Old man shoveling snow out of his driveway

Tips for Safe Shoveling for Seniors

‘Tis the season of snowstorms and sub-freezing temperatures, which means that Americans will be out in force shoveling driveways and sidewalks as Mother Nature unleashes winter weather across the country. Unfortunately, 12,000 people are injured every year as a result of shoveling snow, and around 100 lose their lives. This year, make sure your elderly loved one stays safe while clearing the white stuff with these helpful tips.

Warm Up Before Heading Out

Warming up before shoveling isn’t about increasing body temperature. Rather, it’s meant to slowly increase blood flow and warm up the muscles and joints that will be engaged in the shoveling process to help protect against injury and heart attack. Walking in place or on a treadmill for five to ten minutes is a great way to warm up before heading out to shovel.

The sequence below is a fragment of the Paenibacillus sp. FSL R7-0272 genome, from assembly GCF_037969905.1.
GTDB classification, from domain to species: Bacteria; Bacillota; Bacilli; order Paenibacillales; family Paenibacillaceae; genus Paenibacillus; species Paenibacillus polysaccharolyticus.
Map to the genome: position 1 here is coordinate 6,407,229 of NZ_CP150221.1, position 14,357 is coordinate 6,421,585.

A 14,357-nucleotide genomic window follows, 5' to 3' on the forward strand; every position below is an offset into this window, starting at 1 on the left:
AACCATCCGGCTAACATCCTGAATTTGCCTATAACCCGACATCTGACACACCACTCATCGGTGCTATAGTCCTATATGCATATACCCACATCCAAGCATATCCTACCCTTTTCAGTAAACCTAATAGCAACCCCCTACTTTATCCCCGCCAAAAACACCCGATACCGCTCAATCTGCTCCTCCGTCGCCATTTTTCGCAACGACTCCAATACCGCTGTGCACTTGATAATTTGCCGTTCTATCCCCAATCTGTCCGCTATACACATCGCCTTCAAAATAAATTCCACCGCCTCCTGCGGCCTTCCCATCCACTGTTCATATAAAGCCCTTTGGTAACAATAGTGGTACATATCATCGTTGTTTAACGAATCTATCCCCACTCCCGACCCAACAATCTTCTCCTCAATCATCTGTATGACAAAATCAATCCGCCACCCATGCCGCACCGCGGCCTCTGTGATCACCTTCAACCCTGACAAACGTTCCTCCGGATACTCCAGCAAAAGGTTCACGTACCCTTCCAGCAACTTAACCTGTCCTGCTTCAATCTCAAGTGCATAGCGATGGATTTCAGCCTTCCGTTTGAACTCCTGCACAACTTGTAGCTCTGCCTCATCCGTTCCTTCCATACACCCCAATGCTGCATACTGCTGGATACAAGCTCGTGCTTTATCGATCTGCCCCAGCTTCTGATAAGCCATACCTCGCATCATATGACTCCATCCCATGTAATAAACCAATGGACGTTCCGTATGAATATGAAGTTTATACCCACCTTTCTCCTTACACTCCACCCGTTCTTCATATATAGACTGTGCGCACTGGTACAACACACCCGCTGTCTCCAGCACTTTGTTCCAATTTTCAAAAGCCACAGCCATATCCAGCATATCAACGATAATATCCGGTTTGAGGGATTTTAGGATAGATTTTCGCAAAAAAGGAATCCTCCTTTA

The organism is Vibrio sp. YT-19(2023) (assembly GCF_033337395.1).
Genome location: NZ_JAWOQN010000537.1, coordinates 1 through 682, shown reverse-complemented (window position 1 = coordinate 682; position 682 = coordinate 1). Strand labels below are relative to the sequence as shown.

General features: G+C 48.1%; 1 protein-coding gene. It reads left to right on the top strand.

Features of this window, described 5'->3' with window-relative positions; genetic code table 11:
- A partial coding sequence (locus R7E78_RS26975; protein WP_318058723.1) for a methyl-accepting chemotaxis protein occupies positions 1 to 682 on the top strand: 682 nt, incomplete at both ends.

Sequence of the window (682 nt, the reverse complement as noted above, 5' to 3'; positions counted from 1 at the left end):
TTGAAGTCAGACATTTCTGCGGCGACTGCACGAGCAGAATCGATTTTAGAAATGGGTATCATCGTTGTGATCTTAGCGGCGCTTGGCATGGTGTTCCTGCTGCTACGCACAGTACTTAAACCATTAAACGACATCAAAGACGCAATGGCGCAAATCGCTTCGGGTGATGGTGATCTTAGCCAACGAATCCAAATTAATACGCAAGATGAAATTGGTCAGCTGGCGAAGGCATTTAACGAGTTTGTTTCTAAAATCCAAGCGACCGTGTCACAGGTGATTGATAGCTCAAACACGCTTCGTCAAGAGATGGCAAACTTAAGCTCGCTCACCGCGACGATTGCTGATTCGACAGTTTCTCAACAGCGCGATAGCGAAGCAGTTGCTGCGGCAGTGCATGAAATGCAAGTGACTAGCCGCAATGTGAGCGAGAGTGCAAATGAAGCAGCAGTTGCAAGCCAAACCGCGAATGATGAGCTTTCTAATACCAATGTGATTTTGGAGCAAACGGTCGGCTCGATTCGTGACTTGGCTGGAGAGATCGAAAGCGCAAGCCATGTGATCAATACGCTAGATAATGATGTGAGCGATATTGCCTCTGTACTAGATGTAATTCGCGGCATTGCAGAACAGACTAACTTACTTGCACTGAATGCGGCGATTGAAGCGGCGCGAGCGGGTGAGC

Dress Appropriately

Layers will keep your loved one warm to start, and they enable him to shed layers as necessary to prevent overheating. Waterproof boots keep feet warm and dry to protect against frozen toes. Make sure the boots have good traction to help prevent slips.

Take Frequent Breaks

Every 20 minutes, your loved one should set the shovel aside and go inside to warm up and wind down before heading back out to finish the job.

Shovel Early, Shovel Often

Shoveling heavy, deep snow poses a serious risk for seniors. If a storm is expected to dump more than a couple of inches of snow, your loved one should head out and shovel each time the depth reaches two inches.

Stay Hydrated

Encourage your loved one to drink plenty of water before heading out to shovel. Dehydration is dangerous even in the winter, and staying hydrated is crucial for safety. Avoid drinking caffeine or taking any form of nicotine before shoveling, since these increase the heart rate and constrict blood vessels, which can add to the danger of shoveling.

Hire Out the Job

When the snow is deep or particularly wet and heavy, ask your aging loved one to hire out the shoveling to a neighborhood kid or a lawn service. The fee isn’t high, and deep, heavy snow removal is best left to younger, stronger people.